4 minute read 11 Mar 2021
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Five-step framework for CFOs to get non-financial reporting off the ground

By Derarca Dennis

EY Ireland Assurance Partner

Irish FAAS and CCaSS practice leader. Experience with a broad range of global companies reporting under IFRS, UK GAAP/Irish GAAP, US GAAP and sustainability.

4 minute read 11 Mar 2021

While CFOs are well positioned to be the stewards of long-term value, there are five key foundations they need to first lay down.

In brief
  • 69% of survey respondents see CFOs and senior finance leaders as stewards of long-term value.
  • 30% of respondents said their finance functions had end-to-end, significant involvement in the collection, analysis, assurance and reporting of ESG information.
  • 91% of respondents saying that nonfinancial performance played a pivotal role in investment decision-making.

The shift towards long-term value has gathered significant momentum in recent years, with many CFOs embracing their role in measuring and reporting on value delivered to a broader suite of stakeholders.

The 2020 EY Global Financial Accounting Advisory Services Corporate Reporting Survey found 69% of respondents believe CFOs and senior finance leaders are seen as the stewards of long-term value. However, further findings indicate a disconnect between the expectation of the finance function to deliver on this area, with significant levels of ambiguity existing about the precise role of finance in this domain.

Financial Accounting Advisory Services Corporate Reporting Survey

24%

identify sustainability reporting as a “very significant” part of their current role and responsibilities.

Financial Accounting Advisory Services Corporate Reporting Survey

30%

of respondents said their finance functions had end-to-end, significant involvement in the collection, analysis, assurance and reporting of ESG information.

As with any reporting, building trust and confidence in the numbers is the foundation. This means having the right people and creating systems, controls and standards as rigorous as those relating to financial reporting. With their expertise in establishing processes, controls and assurance, CFOs and their finance teams are well positioned to be the bastions of long-term value within the organisation.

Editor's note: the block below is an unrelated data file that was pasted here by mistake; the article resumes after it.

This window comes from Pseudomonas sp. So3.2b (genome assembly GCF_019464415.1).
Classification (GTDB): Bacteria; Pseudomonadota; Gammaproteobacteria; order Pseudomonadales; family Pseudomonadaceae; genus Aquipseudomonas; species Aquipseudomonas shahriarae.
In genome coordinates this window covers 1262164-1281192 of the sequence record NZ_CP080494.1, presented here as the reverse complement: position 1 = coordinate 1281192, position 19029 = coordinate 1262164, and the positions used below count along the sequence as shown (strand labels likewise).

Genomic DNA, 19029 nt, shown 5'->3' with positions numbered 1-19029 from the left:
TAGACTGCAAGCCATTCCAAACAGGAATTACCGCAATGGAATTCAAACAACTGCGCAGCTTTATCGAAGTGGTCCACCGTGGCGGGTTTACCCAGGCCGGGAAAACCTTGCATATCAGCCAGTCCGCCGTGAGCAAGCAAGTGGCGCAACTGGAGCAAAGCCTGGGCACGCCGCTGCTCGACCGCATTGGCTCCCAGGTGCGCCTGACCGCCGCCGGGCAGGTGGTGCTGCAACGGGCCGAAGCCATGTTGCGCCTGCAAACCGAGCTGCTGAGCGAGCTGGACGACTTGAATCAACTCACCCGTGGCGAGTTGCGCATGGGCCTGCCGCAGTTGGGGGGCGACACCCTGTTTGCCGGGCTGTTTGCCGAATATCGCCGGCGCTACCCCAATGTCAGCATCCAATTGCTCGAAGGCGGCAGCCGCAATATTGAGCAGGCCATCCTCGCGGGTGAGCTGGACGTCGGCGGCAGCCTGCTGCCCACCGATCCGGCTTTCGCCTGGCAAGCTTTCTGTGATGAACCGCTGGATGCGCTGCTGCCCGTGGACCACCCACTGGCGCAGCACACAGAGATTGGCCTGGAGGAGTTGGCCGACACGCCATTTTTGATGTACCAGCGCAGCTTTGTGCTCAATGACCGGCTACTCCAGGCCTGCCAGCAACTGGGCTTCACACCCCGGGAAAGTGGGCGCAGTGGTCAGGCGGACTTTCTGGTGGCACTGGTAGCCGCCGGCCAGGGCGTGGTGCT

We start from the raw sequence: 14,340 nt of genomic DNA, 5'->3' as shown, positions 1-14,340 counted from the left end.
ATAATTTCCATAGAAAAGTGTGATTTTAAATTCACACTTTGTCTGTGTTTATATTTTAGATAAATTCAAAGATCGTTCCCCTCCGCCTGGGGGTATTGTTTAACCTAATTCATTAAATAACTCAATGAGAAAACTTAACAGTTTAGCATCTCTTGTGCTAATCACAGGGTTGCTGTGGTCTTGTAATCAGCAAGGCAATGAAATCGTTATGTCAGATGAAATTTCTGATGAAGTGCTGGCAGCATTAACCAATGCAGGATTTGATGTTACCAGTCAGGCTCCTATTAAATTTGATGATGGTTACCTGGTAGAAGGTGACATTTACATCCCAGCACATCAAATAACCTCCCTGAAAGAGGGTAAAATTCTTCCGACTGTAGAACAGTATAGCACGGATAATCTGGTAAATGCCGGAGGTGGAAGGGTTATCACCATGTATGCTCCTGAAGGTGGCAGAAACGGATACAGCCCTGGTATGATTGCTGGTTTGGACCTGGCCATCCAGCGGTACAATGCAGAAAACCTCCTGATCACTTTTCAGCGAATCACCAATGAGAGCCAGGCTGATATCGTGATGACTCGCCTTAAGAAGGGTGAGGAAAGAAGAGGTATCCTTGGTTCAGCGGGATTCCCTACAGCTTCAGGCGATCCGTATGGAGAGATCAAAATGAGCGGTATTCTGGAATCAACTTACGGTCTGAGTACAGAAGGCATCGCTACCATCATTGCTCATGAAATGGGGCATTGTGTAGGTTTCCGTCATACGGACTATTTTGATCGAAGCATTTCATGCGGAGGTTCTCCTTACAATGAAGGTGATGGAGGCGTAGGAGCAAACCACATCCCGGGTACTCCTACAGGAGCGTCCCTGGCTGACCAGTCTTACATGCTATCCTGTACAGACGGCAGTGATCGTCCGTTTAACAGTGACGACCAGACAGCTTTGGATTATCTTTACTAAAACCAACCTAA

If your organisation is starting out in non-financial reporting, here are five steps to set you up for success.

1. Establish your strategy

Like any other initiative, it’s important to start by putting a strategy in place. While the area might still be emerging and you are likely learning as you go, following a sustainability or ESG strategy provides the framework that will allow you to continuously improve over time. Naturally, your strategy will evolve as it matures; however, it should be closely aligned to the overall business strategy of the organisation and its purpose and values.

2. Identify and agree on your reporting framework(s)

There are myriad frameworks, standards and guidelines in existence, which may vary across sectors and geographies. Some, like the Sustainable Development Goals (SDGs) are not industry-specific, while others are topic specific, like the Task Force on Climate-related Financial Disclosures (TCFD) for example, which is specific to climate change. The approach you choose will depend on the nature of your organisation, the industry that you operate in and your reporting requirements. This phase will involve research and benchmarking analysis, and may be when you consider engaging a consultant with specialist knowledge.

3. Ensure you have the skills and technology to collect and report data

The accuracy and credibility of your reporting relies upon the accuracy of your data. This will involve a combination of ensuring you have people with the right skills and the necessary technology to accurately capture, collect and report the data needed for the task at hand.

4. Establish structures and controls to ensure transparency

The 2020 EY Climate Change and Sustainability Services Institutional Investor survey showed with increasing importance of ESG-related disclosures to investors, with 91% of respondents saying that nonfinancial performance played a pivotal role in investment decision-making. This, among other reasons, makes the transparency of your reporting critical. Consistent policies and sufficient controls and structures are essential, and the same level of rigour must be applied when reporting non-financial metrics as financial.

5. Start small, but start nonetheless

Driven by global trends in sustainability and activism, ESG is rising up both the board and government agendas. We can say that without much doubt, ESG reporting will become a requirement in the not-too-distant future. The worst thing an organisation can do is to stand still. Start, no matter how small, and get your strategy in place and identify your frameworks. From there, progress can be made.

We’ll be discussing the role of the CFO in delivering long-term, sustainable value at our CFO Forum on 25 March where we’ll be joined by a stellar panel of speakers. Click here to find out more.

Summary

Non-financial reporting will continue to grow in importance. Getting it off the ground now will put CFOs in good stead for the future.

About this article

By Derarca Dennis

EY Ireland Assurance Partner

Irish FAAS and CCaSS practice leader. Experience with a broad range of global companies reporting under IFRS, UK GAAP/Irish GAAP, US GAAP and sustainability.